J. L. BELL is a Massachusetts writer who specializes in (among other things) the start of the American Revolution in and around Boston. He is particularly interested in the experiences of children in 1765-75. He has published scholarly papers and popular articles for both children and adults. He was consultant for an episode of History Detectives, and contributed to a display at Minute Man National Historic Park.

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Monday, June 06, 2022

When Did James Swan Get Out of Prison?

In her Age of Revolutions article about the American financier James Swan, jailed for debt in Napoleonic France, Erika Vause writes:
Reporting [creditor Herman] Lubbert’s death in September 1830, several [French] newspapers indicated that Swan had been released during the July Revolution, when crowds had freed debtors and political prisoners. There is at least one contemporary report that Swan had indeed attempted to return to Sainte-Pélagie afterwards. Yet, Parisian periodicals, which had followed Swan’s decades-long legal battles to obtain his release, were largely silent about Swan’s whereabouts after 1829.
Vause located definite records of Swan’s death and burial in March 1831, more than half a year after the July Revolution. She even found the area of his grave, shown here.

Nevertheless, within a few years French journalists were writing that Swan had died a month or even a day after becoming free. That legend was too good not to print.

And here’s where I complicate the story still further. Newspapers in three countries reported that Swan’s release was imminent in October 1826, or almost four years before the July Revolution.

This article was printed in the Massachusetts Journal on 14 Dec 1826:
All Americans who have been in Paris, have known or heard of their compatriot Swan, (formerly of Boston,) who has been for 20 years a close prisoner for debt, in Paris. By the annexed article from the Journal des Debats of 30th of Oct. it would appear that he is at length liberated:

“Every one has heard of the famous American, James Swan. This stranger, who owns in Virginia and Kentucky, lands to the amount of 19,000 acres, has undergone 18 years of confinement, which is said to be somewhat voluntary, at St. Pelagie, and solely to vex his creditors. The rumour of his wealth can alone give any probability to such a tale, though it is certain, that after an ineffectual attempt to sell his lands, he has been unable with all that wealth to pay his debts, and has therefore been subject to our commercial laws against foreigners. It was in vain that from four to five years he petitioned the courts for a discharge, he was always defeated.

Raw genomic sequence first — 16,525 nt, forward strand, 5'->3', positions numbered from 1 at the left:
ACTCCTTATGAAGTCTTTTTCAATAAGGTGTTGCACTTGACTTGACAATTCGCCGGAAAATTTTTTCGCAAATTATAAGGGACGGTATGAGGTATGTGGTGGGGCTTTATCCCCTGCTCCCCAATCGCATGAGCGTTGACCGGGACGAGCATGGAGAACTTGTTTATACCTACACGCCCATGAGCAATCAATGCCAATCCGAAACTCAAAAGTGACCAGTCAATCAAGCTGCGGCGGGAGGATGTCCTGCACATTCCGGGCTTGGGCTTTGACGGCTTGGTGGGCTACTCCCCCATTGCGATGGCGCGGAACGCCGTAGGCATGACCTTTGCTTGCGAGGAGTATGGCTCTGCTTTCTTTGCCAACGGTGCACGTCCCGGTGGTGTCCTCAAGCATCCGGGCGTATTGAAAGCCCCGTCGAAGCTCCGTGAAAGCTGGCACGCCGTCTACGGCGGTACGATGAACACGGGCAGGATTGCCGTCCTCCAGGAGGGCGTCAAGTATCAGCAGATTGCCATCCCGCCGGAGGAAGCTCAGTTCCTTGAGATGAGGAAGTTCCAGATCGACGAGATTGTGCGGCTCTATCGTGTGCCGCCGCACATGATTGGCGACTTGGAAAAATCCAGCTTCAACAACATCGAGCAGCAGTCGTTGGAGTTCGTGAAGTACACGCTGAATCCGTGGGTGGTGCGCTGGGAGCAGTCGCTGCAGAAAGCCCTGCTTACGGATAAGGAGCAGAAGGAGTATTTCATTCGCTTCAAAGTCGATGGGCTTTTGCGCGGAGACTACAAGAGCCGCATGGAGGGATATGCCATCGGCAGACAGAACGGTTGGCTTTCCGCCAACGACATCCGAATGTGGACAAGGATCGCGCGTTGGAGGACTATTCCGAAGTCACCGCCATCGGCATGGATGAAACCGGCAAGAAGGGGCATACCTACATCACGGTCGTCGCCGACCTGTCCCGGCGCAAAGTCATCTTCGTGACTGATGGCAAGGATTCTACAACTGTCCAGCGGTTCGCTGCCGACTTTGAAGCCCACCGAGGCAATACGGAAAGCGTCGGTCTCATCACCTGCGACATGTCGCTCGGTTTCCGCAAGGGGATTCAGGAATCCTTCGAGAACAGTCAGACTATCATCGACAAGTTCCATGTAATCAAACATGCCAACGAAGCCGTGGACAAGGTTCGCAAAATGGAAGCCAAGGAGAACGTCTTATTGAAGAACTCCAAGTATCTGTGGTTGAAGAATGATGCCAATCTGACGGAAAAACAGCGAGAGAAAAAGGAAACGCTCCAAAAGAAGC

[“]Finally, after having compromised with the greater portion of his creditors, and on the point of quitting the fatal walls: he was suddenly recommitted, after several hearings, at the suit of one of his creditors more refractory than the rest; and the whole cause it was supposed would be referred. Not so however; at the opening of the court yesterday, M. Mermillo announced that the affair was settled, and that his client was finally about to be restored to liberty.”

Those who have read “The Hermits in Prison,” by [Etienne] Jouy and others, may remember that the fact of Mr. Swan’s imprisonment, his appearance and manner of life, are therein detailed.
On 20 December, the United States’ Telegraph newspaper out of Washington, D.C., reported similar news, attributing this paragraph to “The London Globe of the 2d ultimo [i.e., last month]”:
“Mr. James Swan, an American, who is said to possess 1,900,000 acres of land in Kentucky and Virginia, but who, from want of ready money to settle with his creditors in Paris, has been a prisoner in St. Pelagie for the last 18 years, has at length succeeded in making an arrangement with them, and is to be liberated immediately.”
The Massachusetts Record item no doubt led to the statement in the Boston News-Letter and City Record on 23 December that I quoted back here.

It could be important that all these reports said that Swan was about to be released, not that he was. Perhaps another creditor or legal obstacle popped up, and he stayed in jail. However, I didn’t find any American newspapers running follow-up reports or corrections despite public interest.

If the Journal de Debats story can be verified, then it’s clear that James Swan lived in Paris for more than four years after his release, which had nothing to do with the July 1830 revolution at all. He really didn’t want to come back to Boston.

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